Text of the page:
Be a Backyard Star with the Stargazer’s Scope
It’s not often we get to see cool gadgets for amateur astronomers; most beginners grab themselves a simple star chart, wait until night falls, then look up.
That works well enough for identifying the most basic constellations – the Dippers, Cassiopeia, Orion, and so on – but once you’ve mastered the very basics, it’s hard to go further without finding maps that perfectly suit your latitude and the exact time of year. And that is precisely where the Stargazer’s Identifying Scope comes in.
The Stargazer’s Scope will help you identify the 70 major constellations and 42 brightest stars in the night sky – no matter where in the world you live. To use the scope, you manually adjust the settings around the device according to the date, time, and latitude – there are only 4 choices for latitude, so don’t worry about it being difficult to set up. When you peer into the scope you’ll be able to see the night sky with a clear microfiche star map overlaying it.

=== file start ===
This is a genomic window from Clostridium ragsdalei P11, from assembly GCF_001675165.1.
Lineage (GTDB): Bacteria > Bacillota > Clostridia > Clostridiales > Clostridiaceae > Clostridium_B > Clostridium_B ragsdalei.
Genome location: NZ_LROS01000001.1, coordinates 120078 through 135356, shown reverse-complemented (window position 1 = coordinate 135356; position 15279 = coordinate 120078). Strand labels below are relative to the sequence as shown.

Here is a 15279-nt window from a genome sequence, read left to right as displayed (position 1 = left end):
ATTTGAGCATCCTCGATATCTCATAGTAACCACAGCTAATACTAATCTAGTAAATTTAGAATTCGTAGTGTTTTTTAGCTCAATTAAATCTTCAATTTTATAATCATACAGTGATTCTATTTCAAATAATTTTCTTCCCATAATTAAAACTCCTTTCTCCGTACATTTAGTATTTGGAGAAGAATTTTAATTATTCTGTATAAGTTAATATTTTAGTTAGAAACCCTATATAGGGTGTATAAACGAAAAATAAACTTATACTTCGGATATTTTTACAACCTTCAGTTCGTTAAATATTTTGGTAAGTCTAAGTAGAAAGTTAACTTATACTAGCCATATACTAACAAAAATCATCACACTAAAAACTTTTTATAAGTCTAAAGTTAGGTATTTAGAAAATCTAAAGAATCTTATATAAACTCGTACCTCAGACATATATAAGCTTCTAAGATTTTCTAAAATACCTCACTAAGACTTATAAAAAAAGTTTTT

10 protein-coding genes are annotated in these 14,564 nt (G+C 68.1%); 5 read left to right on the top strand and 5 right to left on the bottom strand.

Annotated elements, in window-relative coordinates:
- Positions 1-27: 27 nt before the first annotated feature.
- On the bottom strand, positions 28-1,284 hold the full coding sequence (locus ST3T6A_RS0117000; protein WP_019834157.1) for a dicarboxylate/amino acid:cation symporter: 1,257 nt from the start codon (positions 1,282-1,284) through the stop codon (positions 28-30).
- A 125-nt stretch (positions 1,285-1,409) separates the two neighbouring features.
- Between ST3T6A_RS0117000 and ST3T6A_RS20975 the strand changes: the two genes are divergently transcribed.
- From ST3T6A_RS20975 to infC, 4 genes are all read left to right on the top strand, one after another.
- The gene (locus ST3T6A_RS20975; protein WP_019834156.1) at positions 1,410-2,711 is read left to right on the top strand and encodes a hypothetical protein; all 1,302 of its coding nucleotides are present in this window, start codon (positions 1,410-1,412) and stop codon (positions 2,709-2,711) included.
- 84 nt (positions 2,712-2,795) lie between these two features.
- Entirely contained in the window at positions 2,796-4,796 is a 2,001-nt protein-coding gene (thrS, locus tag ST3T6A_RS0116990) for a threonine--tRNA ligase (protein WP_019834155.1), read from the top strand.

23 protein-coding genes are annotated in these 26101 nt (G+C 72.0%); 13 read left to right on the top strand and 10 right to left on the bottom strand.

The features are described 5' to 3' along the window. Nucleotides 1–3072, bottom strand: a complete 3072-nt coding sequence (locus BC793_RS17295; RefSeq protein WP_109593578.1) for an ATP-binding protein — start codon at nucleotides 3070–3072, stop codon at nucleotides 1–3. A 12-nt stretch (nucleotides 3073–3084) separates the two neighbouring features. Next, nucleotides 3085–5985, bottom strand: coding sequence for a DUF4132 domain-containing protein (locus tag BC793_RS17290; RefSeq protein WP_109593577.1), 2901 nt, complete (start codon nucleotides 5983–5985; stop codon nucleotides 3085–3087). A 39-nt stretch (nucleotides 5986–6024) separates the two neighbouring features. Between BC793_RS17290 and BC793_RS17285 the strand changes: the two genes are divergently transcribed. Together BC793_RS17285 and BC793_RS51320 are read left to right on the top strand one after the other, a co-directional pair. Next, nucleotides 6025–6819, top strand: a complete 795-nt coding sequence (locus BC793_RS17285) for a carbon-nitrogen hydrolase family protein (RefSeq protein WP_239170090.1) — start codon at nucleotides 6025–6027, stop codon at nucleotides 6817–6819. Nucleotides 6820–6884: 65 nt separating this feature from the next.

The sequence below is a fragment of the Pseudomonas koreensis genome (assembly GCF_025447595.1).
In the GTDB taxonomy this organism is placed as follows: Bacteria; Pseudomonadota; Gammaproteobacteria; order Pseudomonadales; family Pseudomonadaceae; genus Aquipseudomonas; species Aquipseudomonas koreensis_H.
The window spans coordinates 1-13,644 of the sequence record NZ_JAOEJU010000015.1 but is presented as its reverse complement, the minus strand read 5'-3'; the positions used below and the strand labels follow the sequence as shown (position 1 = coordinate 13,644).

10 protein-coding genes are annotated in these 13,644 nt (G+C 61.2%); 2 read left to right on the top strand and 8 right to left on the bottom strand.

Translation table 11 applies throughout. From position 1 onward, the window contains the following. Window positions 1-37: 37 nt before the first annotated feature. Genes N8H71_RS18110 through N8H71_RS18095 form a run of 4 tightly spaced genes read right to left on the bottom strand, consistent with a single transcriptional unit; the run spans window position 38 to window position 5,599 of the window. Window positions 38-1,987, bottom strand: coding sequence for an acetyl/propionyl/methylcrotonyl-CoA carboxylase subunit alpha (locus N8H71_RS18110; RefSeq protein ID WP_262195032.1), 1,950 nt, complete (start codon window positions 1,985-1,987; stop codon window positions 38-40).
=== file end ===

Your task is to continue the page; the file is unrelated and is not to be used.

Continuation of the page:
This scope provides a fun way of learning the names and locations of the various constellations, as each formation’s name is displayed directly beside it on the transparent map. I assume that once you get the scope lined up properly to the night sky, other nearby stars will also line up with their overlays, but I wonder if that can be accurately conveyed.
I don’t imagine you’d be able to see the entire night sky through the scope; the sky is an awfully big area, and it seems impossible to get a view of everything from a fixed angle. Since the map is stationary, this problem seems like it would’ve been quite tricky for the designers to address – assuming it’s addressed at all.
At $44.95, the Stargazer’s Identifying Scope makes a good stepping stone between looking up at the sky with a star chart in hand and investing in a pricey telescope.
Ready for something a bit bigger? Try the Celestrong CGE Pro 1400 Aplantic Telescope – and if that’s a bit too much of a mouthful (and expense-ful) for you, check out the Star Theater Pro Home Planetarium.